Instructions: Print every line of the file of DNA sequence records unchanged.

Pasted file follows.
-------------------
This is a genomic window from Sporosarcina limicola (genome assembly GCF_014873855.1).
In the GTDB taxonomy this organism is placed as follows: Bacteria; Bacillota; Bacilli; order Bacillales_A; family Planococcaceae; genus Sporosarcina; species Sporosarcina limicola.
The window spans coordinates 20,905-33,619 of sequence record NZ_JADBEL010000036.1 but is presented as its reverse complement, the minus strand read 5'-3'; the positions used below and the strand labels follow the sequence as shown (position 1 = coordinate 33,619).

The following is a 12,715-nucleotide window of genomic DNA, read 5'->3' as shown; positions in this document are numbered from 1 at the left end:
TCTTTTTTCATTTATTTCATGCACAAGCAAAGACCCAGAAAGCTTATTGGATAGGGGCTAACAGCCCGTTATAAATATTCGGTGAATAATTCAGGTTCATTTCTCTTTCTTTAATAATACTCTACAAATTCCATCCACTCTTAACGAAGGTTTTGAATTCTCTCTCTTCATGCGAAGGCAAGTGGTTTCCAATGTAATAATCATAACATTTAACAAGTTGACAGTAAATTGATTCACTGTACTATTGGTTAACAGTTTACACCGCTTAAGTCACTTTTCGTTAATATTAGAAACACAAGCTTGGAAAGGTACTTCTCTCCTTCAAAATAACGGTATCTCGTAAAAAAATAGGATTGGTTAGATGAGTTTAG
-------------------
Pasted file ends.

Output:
This is a genomic window from Sporosarcina limicola (genome assembly GCF_014873855.1).
In the GTDB taxonomy this organism is placed as follows: Bacteria; Bacillota; Bacilli; order Bacillales_A; family Planococcaceae; genus Sporosarcina; species Sporosarcina limicola.
The window spans coordinates 20,905-33,619 of sequence record NZ_JADBEL010000036.1 but is presented as its reverse complement, the minus strand read 5'-3'; the positions used below and the strand labels follow the sequence as shown (position 1 = coordinate 33,619).

The following is a 12,715-nucleotide window of genomic DNA, read 5'->3' as shown; positions in this document are numbered from 1 at the left end:
TCTTTTTTCATTTATTTCATGCACAAGCAAAGACCCAGAAAGCTTATTGGATAGGGGCTAACAGCCCGTTATAAATATTCGGTGAATAATTCAGGTTCATTTCTCTTTCTTTAATAATACTCTACAAATTCCATCCACTCTTAACGAAGGTTTTGAATTCTCTCTCTTCATGCGAAGGCAAGTGGTTTCCAATGTAATAATCATAACATTTAACAAGTTGACAGTAAATTGATTCACTGTACTATTGGTTAACAGTTTACACCGCTTAAGTCACTTTTCGTTAATATTAGAAACACAAGCTTGGAAAGGTACTTCTCTCCTTCAAAATAACGGTATCTCGTAAAAAAATAGGATTGGTTAGATGAGTTTAG